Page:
Other Sellers on Amazon
+ £1.26 UK delivery
Mozart: Don Giovanni Box set
|Price:||£31.99 & FREE Delivery in the UK. Delivery Details|
|Listen Now with Amazon Music|
Mozart: Don Giovanni (3 CDs)
|Amazon Music Unlimited|
|New from||Used from|
AutoRip is available only for eligible CDs and vinyl sold by Amazon EU Sarl (but does not apply to gift orders or PrimeNow orders). See Terms and Conditions for full details, including costs which may apply for the MP3 version in case of order returns or cancellations.
- Choose from over 13,000 locations across the UK
- Prime members get unlimited deliveries at no additional cost
- Find your preferred location and add it to your address book
- Dispatch to this address when you check out
Frequently bought together
Customers who bought this item also bought
GILFRY / ORGONASOVA / GARDINER
The ever fastidious and scholarly John Eliot Gardiner leaves no stone unturned as his project to record all of the mature Mozart operas with his period instrument English Baroque Soloists arrives at the dramma giocoso that is Don Giovanni. Gardiner rightly opts for the so- called "Vienna" version, the last to have been performed during the composer's lifetime, whilst via an appendix he also offers two missing arias plus a variant account of the Don and Commendatore confrontation from the earlier Prague version. No less conclusive is Gardiner's hard-driven and gritty account of the whole, in which he elicits chiaroscuro shading and sonority from an ever-alert EBS. He is also well served by a crack cast. There's a big- voiced Donna Anna from Luba Orgonasova; a crisply enunciated Donna Elvira from Charlotte Margiono, and an athletic and attractive Zerlina from Eirian James. Christoph Prégardien's staunch Don Ottavio and Ildebrando D'Arcangelo's sparring Leporello keep up the good work, leaving the stage clear for the Don himself, sung by the American baritone Rodney Gilfry. Gilfry comes over as forthright and full bodied, with a pleasing but unbooming chest voice; also he interprets the role psychologically, making for an engaging all-round showing. In fact Gardiner's entire reading engages with its questing veracity and taut ensemble from singers and orchestra alike. Finely recorded, lavishly presented, there probably isn't a better period- instrument Giovanni in the catalogue. --Duncan Hadfield
Top customer reviews
The singers are without exception excellent. Maybe I could wish a bit more "power" from D'Arcangelo, but that's just a tiny detail.
But most of all - this recording is my favourite because of Gardiner. His way of vitalizing the music is wonderful. Maybe a bit fast sometimes, but always very interesting.
Just sad that the quality of sound is not the best - in some scenes the singers are too far fromm the microphones.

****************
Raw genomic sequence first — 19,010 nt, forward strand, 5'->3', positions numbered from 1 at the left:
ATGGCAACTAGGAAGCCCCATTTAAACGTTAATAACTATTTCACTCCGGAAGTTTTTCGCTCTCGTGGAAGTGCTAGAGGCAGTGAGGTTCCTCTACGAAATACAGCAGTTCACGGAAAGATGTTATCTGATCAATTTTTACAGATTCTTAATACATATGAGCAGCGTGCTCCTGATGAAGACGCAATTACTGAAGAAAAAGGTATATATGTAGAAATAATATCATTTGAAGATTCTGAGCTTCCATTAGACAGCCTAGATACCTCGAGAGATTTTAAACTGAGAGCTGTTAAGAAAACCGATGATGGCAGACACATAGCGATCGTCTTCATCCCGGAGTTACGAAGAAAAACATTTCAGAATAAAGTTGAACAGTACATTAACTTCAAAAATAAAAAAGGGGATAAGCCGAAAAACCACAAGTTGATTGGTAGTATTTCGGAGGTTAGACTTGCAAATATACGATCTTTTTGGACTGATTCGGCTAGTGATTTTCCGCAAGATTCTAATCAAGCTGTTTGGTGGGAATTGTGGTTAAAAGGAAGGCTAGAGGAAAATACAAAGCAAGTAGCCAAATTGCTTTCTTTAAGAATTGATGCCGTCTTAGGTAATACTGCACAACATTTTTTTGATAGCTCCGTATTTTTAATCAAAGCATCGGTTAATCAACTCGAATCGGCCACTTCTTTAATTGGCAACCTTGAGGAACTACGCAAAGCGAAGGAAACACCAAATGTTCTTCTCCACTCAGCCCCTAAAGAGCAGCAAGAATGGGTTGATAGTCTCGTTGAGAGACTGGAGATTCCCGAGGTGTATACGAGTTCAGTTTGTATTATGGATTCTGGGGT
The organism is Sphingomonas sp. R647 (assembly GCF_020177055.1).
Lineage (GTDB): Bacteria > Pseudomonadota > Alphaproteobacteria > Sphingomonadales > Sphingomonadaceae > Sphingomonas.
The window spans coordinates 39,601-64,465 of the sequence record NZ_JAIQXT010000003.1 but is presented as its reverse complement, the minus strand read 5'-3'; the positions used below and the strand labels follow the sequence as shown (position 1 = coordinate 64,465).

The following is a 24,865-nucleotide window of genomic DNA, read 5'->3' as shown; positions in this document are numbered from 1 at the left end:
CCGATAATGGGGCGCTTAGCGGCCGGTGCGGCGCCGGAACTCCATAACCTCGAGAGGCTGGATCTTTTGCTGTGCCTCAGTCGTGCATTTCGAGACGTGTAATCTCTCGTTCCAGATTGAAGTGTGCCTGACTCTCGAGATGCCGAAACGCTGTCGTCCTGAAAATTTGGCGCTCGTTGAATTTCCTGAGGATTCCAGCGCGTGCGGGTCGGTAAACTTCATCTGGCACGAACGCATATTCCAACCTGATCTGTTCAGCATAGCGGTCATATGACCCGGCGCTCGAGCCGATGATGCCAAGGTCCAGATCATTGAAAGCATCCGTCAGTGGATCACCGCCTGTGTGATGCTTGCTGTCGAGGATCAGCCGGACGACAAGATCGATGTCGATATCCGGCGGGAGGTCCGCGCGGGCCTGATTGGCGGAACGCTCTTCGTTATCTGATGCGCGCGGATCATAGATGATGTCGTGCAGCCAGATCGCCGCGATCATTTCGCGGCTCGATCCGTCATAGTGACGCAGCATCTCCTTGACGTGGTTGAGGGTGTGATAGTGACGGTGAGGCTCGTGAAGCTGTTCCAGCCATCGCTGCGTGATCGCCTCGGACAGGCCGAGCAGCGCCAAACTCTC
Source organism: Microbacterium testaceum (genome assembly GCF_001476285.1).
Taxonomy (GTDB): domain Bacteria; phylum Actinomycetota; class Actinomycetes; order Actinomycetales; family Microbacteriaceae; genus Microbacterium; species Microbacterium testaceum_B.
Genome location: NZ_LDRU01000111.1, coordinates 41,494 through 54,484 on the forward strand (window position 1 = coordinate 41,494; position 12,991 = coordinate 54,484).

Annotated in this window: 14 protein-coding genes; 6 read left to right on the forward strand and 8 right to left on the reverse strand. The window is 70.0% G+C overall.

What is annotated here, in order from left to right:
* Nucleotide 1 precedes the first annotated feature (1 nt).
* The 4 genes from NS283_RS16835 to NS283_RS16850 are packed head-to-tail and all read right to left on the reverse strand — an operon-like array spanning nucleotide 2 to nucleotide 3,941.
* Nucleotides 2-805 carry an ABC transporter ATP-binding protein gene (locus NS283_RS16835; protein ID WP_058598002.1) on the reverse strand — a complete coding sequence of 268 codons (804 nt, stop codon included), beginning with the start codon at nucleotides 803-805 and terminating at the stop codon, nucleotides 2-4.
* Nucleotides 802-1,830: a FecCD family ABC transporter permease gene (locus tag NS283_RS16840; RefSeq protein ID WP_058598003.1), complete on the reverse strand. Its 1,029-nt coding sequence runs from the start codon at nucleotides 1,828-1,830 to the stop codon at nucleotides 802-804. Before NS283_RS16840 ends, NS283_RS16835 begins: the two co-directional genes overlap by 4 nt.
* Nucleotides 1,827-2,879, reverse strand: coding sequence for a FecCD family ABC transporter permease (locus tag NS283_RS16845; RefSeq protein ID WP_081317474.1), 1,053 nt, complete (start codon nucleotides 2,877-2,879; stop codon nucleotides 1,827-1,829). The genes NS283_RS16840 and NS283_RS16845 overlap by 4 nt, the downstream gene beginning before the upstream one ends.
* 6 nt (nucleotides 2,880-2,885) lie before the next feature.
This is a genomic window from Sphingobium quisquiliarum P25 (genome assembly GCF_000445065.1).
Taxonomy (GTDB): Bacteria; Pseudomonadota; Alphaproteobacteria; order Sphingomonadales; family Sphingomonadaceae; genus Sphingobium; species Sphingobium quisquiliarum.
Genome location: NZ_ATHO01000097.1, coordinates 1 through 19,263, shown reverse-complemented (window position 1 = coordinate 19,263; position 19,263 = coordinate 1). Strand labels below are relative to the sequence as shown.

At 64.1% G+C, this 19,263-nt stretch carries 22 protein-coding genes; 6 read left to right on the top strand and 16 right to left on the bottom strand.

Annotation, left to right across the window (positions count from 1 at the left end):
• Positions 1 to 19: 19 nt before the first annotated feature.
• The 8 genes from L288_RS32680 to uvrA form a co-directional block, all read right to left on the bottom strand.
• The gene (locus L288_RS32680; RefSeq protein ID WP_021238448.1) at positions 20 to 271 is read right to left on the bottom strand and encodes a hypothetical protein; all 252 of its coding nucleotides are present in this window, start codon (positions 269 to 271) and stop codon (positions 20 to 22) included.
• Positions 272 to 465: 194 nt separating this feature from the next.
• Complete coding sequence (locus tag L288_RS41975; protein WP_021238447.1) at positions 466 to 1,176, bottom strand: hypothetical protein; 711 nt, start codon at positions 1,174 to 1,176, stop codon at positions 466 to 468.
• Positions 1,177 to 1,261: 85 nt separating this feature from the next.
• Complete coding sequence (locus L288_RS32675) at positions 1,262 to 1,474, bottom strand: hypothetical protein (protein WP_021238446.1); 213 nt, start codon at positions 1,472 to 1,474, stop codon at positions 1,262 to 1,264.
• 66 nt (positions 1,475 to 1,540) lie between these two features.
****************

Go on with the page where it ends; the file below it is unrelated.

Considering the strength of the wider field and limitations herein, this was always going to be a fizzer. What are the constituents of the Perfect Puddle?
Eroticism is lacking per se. Listen to the close of "Ah, chi mi dice mai" where, accompanied by the squeaks of the English Baroque Soloists, Rodney Gilfry as the Don fails manifestly to rise to the occasion (perhaps he should borrow a certain Swedish-made implement from Austin Powers, the International Man of Mystery, to inflate his proposition). Some say that Leporello is a Don-in-training; if so, he should channel some of his master's allure in "Madamina, il catalogo è questo." It does not occur here: Ildebrando D'Arcangelo looks like Tarzan but sings like Jane the Librarian. The great test is "Là ci darem la mano"; amatory it ain't. Blame it all on Jeggy who reportedly wore long-johns on the night.
As per usual, it's the Festival of Brisk Efficiency. A lacquer of surface tension can only do so much to mask Jeggy's limitations as an interpreter and lack of things to say. Consider the Supper Scene: it's a minute plus faster than Leinsdorf who is no slouch - and terror is abjectly lacking. It might frighten a chihuahua and that's about it.
The scrawniness of the English Baroque Soloists never fails to leave one unsatisfied. Surely we have a right to demand more? Listen to their prosaic summary at the end of "Non mi dir" - not even sparrows could survive on such crumbs.
It's a thoroughly B-grade cast (in a semi-non-pejorative sense). Luba Orgonasova as Donna Anna is the most memorable and by a wide margin. Gilry is not a commanding presence - there's nothing about his portrayal that predicates the Supper Scene's deus ex machine; a comparison with Siepi or Gobbi is decidedly not to his advantage. With apologies to Christoph Prégardien (who wimps his way through Don Ottavio), the most ordinary voice on offer is that of Charlotte Margiono as Donna Elvira. Is there a more perfunctory "Ah! Fuggi il traditor" in existence? I doubt it. Much the same could be said of her limp contribution to "Non ti fidar, o misera!" The Zerlina, Masetto and Commendatore are serviceable, not special.
The live recording intermittently lacks presence. Consider "Già la mensa è preparata - L'ultima prova" and how recessed it is.
If a period-practice Don Giovanni is on the cards, I heartily recommend Ostman. It's a full-blooded and better sung affair. And leave "Pale Caesar" and his long-johns to fester away in the nothingness of good intentions and scholarly rectitude.
Would you like to see more reviews about this item?
What other items do customers buy after viewing this item?
Look for similar items by category